1) It’s a lifestyle stupid, make it permanent!
Healthy living should be a permanent lifestyle. You should not go into it with the mindset of doing it for a brief period until you lose some weight, and then have a binge fest. If you make healthy living a lifestyle it becomes easy and less of a struggle. “Where should I start?” you might be wondering. Well, start with reading all health related articles on this blog. There’s some pretty good advice if I say so myself.
2) Make it part of your routine:
A wise man once said “routine sets you free.” It’s counter intuitive but it’s 100% true. The more routine you have in your life the more you get done, which allows for more time for the things you love to do. As much as possible, plan your exercise times in advance. Also, know what you’re going to have for meals and snacks a week in advance, that way you won’t end up in McDonald’s out of desperation.
3) Make your exercise sessions short but intense:
My favourite way of exercising is interval training. It involves a mix of cardio and strength training done in bursts of high intensity followed by low to moderate ones for recovery. They can last anything from twenty minutes to just five minutes. There are tons of examples online, and I will be publishing one soon as well.
4) The closer you are to vegetarian the better:
Look, I’m not here to advocate animal rights or anything like that (though that is a worthy topic, but not today). This article is about your health and well-being. You will be a lot healthier and happier if you eat less animal protein. Humans have only been consuming vast amounts of meat in the last sixty years or so (after the WWII mass industrialisation), before that our diet was mainly vegetables, pulses etc. I’m not saying don’t have that great steak you love. But have it once a week or less. And organic would be better, so you avoid the hormones and antibiotics that are pumped into cows these days. Same goes for chicken and other meats. The quality is just horrendous! Make your meats and chicken organic if possible.
5) Exercise in the morning:
Exercising in the morning just sets up the day for success. The later in the day you leave your workout, the bigger the chance that you’ll be too tired. Get up, workout, and then start your day.
6) Forgive yourself dammit!
Look, everyone has a relapse from time to time. If you’ve had a binge recently, or had a couple of days of junking, it’s not the end of the world. Feel guilty for five minutes, then forgive yourself and move on. You’re not a saint. Jump back into your exercise and health routine and don’t dwell on it my friend.
7) Calorie restriction is the way to go!
Want to be healthy and live long? Eat just enough to satiate your hunger. Somewhere, some scientists did research that shows if your reduce your calorie intake, you will have a longer and healthier life (Sorry, I can’t remember the source). Calories restriction does not mean calories counting, it just means limiting the overall amount of food you eat.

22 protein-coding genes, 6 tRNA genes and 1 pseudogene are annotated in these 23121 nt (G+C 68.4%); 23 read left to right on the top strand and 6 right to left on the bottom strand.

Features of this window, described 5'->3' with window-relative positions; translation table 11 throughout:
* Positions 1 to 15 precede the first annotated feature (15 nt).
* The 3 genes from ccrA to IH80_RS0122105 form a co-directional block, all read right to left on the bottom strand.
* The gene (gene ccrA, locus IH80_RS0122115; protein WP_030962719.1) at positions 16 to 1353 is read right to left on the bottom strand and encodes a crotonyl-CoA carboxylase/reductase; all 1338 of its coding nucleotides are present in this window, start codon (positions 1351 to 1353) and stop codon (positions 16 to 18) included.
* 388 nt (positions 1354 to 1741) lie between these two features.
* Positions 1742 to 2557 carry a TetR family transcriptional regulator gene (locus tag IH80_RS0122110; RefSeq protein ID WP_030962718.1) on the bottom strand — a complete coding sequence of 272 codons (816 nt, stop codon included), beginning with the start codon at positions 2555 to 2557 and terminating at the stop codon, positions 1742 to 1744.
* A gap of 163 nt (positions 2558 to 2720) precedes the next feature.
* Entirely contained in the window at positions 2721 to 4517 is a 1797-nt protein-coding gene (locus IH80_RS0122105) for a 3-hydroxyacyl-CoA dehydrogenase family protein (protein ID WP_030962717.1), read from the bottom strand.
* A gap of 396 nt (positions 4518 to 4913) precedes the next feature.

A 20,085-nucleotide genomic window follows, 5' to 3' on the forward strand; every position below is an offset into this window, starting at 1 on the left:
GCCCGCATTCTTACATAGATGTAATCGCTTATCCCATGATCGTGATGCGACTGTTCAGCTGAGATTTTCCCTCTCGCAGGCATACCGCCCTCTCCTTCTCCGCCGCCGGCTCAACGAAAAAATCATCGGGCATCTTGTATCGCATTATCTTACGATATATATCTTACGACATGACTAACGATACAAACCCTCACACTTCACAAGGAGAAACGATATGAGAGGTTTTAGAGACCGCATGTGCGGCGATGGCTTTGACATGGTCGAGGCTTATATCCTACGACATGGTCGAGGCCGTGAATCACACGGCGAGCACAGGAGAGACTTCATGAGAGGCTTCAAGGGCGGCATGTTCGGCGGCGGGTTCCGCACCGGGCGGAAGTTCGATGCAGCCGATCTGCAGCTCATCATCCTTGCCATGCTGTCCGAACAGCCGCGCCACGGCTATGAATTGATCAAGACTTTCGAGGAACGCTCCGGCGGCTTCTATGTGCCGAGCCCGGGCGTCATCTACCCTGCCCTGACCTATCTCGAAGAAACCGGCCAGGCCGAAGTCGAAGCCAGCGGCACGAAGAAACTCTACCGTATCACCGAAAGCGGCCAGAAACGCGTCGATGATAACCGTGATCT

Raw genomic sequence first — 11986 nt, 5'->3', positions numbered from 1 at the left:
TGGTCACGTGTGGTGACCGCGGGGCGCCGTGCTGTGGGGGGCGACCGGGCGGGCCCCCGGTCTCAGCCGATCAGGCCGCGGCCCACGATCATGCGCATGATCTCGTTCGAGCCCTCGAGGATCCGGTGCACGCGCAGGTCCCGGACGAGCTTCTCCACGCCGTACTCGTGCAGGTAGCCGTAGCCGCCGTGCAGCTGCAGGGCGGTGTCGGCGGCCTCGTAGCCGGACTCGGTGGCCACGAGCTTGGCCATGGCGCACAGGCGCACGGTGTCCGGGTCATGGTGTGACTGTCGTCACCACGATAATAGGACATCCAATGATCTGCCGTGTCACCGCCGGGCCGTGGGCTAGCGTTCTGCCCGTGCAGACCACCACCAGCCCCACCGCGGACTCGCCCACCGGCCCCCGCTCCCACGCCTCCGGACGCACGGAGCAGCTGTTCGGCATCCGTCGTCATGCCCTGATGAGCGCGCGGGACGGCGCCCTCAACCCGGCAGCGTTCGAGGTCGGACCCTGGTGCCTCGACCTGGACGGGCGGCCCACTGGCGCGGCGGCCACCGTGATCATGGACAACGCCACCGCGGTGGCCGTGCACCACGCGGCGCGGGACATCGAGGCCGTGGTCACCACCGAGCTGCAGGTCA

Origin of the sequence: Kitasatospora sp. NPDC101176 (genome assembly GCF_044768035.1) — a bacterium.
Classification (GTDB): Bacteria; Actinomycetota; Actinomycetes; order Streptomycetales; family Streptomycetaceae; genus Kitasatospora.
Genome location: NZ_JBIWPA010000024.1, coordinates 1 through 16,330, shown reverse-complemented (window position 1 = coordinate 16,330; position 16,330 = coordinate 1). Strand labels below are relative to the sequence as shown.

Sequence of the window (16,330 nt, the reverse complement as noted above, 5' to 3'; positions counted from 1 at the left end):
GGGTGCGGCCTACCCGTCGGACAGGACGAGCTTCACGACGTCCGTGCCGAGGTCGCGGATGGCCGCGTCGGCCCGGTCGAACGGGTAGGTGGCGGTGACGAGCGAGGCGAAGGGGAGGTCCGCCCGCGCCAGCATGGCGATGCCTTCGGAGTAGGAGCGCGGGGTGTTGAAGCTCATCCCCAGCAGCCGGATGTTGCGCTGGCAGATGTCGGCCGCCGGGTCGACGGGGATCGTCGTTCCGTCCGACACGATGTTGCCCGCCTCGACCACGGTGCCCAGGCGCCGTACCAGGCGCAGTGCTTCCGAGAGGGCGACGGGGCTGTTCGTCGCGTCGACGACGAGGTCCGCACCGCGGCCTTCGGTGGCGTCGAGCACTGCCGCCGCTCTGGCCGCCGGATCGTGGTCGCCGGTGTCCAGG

8) Take it one day at a time:
In the amazing Alcoholics / Overeaters Anonymous 12-step programme, they teach that you should worry about today only, not the rest of your life. That is just amazing advice. If you’re afraid of falling into bad habits again, just focus on today. Eat well today. Worry about tomorrow, tomorrow. Do this and you’re on your path to health success.
9) Keep challenging yourself:
Upgrade your exercise programme every 4 to 6 weeks. Add more weight if you’re doing weights; add more distance if you’re running; or do the same distance/intensity in less time. Your body is very good at adapting to your current exercise regiment, and the moment it does you’ll notice the rate of fitness increase slowing down. That’s why you’ve got to make your exercise programme more challenging and update it regularly.
10) Start small:
If you haven’t worked out in a long time, start really small and then build up. When I started running again I ran just one minute. Yes, one minute only! A couple of days later I ran two minutes, and so on. Too many people set themselves up for failure because they want to start too big. “I’ll run ten miles on Monday!” they say. No, just run 100 meters on Monday, and then increase gradually but consistently. There’s nothing wrong with big goals, but don’t start too big – especially when it comes to fitness.
11) It all starts with goal setting:
Want to achieve a lot? Want to break out of your monotony? Then set goals and write them down. Listen to the radio interview I did on goal setting here.
Hope this was useful. Talk soon.